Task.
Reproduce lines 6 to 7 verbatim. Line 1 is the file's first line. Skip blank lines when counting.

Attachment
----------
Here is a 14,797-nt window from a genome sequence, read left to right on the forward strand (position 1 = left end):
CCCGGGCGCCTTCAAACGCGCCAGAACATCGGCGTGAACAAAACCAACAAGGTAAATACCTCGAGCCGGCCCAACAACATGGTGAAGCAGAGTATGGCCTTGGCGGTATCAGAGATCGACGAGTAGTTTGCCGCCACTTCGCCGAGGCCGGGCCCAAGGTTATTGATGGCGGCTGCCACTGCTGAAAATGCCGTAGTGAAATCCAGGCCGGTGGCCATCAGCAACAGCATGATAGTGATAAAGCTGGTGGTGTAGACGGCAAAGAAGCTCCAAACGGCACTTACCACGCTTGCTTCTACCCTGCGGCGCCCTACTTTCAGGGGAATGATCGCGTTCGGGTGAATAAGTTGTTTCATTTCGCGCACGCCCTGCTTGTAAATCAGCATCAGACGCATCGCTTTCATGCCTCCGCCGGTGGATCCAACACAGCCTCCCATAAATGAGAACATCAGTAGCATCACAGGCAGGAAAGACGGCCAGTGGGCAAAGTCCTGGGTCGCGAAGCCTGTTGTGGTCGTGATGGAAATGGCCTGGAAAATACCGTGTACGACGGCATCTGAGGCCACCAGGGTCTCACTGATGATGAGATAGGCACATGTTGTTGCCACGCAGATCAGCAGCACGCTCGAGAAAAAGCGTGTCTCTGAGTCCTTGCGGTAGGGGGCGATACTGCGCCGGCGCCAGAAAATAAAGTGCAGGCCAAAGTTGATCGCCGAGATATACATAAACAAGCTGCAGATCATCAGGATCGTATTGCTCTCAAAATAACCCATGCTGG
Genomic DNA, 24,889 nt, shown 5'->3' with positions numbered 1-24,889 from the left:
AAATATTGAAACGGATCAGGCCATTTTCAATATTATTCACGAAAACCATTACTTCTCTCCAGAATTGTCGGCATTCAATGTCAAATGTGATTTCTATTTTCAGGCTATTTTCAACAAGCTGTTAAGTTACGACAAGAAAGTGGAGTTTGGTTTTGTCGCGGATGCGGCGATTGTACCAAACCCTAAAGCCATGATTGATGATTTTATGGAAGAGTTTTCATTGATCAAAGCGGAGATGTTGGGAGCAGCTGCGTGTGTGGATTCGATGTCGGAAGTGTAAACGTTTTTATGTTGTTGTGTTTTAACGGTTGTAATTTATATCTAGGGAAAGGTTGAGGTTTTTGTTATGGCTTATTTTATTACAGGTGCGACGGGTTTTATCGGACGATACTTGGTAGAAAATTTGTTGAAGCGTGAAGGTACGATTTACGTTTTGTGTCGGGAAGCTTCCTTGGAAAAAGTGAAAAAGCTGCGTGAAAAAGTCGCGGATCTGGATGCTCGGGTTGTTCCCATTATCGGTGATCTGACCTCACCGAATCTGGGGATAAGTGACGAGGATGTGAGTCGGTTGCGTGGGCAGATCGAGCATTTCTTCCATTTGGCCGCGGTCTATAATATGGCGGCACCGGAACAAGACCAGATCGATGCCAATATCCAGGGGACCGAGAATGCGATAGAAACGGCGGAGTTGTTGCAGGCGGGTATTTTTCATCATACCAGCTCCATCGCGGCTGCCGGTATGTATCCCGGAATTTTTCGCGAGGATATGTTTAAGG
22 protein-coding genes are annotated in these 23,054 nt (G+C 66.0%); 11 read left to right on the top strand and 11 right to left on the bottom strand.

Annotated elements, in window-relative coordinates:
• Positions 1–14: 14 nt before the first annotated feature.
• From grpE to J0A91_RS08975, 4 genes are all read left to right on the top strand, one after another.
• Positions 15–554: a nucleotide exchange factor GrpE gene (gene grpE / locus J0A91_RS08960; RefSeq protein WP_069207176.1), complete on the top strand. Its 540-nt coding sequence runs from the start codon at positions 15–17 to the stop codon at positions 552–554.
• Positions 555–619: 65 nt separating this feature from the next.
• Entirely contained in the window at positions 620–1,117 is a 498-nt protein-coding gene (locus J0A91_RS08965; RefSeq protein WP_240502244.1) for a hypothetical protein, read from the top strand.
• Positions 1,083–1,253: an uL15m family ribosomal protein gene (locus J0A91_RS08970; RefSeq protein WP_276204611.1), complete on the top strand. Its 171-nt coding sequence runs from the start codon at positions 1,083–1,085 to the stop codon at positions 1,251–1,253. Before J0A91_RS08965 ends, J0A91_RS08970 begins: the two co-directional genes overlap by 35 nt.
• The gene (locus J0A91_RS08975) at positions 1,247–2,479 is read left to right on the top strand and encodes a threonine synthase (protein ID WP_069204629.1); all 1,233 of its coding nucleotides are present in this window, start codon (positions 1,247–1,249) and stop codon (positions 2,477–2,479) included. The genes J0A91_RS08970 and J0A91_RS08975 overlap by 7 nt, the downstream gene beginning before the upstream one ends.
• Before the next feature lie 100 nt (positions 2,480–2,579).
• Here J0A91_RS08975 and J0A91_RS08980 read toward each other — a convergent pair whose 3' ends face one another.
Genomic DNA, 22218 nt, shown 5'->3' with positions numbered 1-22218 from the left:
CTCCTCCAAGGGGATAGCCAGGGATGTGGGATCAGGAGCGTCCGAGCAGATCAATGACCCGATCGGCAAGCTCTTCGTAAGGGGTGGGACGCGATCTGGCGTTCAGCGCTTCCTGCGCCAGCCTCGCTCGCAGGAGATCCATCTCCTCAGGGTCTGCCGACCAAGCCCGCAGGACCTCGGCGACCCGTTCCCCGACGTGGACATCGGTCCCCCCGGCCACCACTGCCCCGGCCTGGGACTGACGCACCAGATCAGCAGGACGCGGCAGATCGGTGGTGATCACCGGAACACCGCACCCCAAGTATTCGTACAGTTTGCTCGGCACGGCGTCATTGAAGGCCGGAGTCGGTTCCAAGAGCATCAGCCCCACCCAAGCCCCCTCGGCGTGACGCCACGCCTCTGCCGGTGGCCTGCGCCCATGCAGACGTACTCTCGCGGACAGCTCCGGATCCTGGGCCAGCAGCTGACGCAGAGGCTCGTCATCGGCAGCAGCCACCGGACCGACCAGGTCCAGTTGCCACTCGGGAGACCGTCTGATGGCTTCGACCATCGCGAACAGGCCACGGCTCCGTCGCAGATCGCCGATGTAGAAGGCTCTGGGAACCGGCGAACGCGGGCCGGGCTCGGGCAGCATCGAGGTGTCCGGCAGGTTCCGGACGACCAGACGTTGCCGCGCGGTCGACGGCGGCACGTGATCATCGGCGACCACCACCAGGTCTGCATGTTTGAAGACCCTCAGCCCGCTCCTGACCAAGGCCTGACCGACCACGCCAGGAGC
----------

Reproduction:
Annotated elements, in window-relative coordinates:
• Positions 1–14: 14 nt before the first annotated feature.